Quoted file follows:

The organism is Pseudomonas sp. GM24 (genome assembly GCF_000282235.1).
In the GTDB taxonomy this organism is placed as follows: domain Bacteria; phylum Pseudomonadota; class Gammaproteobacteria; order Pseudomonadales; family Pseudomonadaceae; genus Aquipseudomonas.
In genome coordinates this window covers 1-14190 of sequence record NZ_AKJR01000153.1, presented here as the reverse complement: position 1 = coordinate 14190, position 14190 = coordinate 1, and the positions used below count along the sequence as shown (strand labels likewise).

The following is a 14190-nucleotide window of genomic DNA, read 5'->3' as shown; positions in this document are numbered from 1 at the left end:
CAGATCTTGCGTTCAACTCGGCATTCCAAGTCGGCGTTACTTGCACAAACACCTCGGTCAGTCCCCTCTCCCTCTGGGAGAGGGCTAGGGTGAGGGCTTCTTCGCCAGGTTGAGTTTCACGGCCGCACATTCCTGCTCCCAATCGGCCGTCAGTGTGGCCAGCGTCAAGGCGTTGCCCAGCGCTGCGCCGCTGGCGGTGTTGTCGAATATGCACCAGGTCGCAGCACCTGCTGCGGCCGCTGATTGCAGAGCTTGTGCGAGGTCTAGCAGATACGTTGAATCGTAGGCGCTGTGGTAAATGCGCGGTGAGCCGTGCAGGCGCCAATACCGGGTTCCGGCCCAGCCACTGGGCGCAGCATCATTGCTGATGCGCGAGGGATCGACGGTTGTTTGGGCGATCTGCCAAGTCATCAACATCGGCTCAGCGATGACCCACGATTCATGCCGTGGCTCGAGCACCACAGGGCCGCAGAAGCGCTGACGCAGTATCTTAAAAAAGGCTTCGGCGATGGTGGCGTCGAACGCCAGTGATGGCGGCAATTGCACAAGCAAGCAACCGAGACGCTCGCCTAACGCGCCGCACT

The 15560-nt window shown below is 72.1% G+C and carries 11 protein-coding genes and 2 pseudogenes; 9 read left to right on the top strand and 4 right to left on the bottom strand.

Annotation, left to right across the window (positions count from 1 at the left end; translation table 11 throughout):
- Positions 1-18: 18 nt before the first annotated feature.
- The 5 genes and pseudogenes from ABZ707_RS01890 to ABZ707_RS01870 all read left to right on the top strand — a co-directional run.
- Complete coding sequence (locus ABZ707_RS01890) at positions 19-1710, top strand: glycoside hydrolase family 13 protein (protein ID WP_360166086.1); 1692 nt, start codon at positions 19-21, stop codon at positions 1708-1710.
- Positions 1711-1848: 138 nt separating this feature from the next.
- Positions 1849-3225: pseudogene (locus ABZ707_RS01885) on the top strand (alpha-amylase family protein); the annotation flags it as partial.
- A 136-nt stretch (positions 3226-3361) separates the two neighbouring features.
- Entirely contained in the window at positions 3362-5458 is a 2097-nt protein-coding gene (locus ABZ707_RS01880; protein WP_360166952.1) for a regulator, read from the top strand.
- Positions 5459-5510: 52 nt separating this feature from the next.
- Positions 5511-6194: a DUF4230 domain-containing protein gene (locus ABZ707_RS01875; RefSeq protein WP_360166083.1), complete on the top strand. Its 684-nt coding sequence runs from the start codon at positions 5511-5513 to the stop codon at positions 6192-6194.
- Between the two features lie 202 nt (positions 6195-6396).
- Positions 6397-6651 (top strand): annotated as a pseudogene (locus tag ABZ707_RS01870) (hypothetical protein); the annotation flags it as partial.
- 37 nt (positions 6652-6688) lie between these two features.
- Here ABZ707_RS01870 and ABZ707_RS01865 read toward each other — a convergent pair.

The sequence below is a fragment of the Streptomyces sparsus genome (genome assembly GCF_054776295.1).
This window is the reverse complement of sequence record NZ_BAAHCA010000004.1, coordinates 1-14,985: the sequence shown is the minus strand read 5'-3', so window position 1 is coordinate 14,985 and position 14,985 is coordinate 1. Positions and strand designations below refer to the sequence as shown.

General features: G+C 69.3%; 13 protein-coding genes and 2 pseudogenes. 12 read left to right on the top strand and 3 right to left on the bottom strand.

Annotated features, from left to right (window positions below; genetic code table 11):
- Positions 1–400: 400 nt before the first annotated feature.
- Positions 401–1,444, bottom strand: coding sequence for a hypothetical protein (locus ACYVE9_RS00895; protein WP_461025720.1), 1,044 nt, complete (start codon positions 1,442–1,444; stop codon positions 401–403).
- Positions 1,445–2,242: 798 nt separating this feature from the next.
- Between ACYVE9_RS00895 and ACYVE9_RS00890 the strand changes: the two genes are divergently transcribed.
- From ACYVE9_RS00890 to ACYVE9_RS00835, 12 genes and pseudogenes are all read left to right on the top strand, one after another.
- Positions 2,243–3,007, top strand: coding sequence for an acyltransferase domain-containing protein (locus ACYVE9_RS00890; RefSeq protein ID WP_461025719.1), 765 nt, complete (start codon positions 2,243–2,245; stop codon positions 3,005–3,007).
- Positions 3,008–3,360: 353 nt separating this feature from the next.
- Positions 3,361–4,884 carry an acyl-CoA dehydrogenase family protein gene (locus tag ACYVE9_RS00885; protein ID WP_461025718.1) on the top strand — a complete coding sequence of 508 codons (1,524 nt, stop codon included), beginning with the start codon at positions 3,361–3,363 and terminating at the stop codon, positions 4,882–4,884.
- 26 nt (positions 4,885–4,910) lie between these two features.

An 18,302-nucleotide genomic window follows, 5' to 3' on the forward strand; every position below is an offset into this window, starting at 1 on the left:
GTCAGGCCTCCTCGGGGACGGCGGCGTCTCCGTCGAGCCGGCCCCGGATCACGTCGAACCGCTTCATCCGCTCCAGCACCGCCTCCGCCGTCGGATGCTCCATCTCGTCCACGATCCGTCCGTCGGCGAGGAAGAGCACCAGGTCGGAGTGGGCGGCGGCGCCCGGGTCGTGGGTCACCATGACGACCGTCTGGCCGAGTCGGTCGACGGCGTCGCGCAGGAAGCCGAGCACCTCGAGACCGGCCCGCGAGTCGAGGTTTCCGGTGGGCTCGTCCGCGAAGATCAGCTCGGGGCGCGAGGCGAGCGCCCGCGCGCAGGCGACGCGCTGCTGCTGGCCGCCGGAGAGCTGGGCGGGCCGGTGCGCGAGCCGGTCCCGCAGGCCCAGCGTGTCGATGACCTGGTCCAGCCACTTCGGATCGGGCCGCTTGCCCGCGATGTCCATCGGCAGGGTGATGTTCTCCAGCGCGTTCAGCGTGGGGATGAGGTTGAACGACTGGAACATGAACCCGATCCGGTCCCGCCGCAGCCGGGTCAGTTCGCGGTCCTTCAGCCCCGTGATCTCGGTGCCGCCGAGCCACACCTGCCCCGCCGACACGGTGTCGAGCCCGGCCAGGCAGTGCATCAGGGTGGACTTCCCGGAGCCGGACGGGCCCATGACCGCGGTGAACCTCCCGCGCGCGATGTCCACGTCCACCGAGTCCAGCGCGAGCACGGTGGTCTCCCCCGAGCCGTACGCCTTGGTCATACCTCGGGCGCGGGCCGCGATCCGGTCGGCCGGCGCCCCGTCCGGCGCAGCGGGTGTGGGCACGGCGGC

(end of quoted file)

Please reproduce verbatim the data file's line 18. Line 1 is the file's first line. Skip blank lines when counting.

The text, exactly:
- Positions 6397-6651 (top strand): annotated as a pseudogene (locus tag ABZ707_RS01870) (hypothetical protein); the annotation flags it as partial.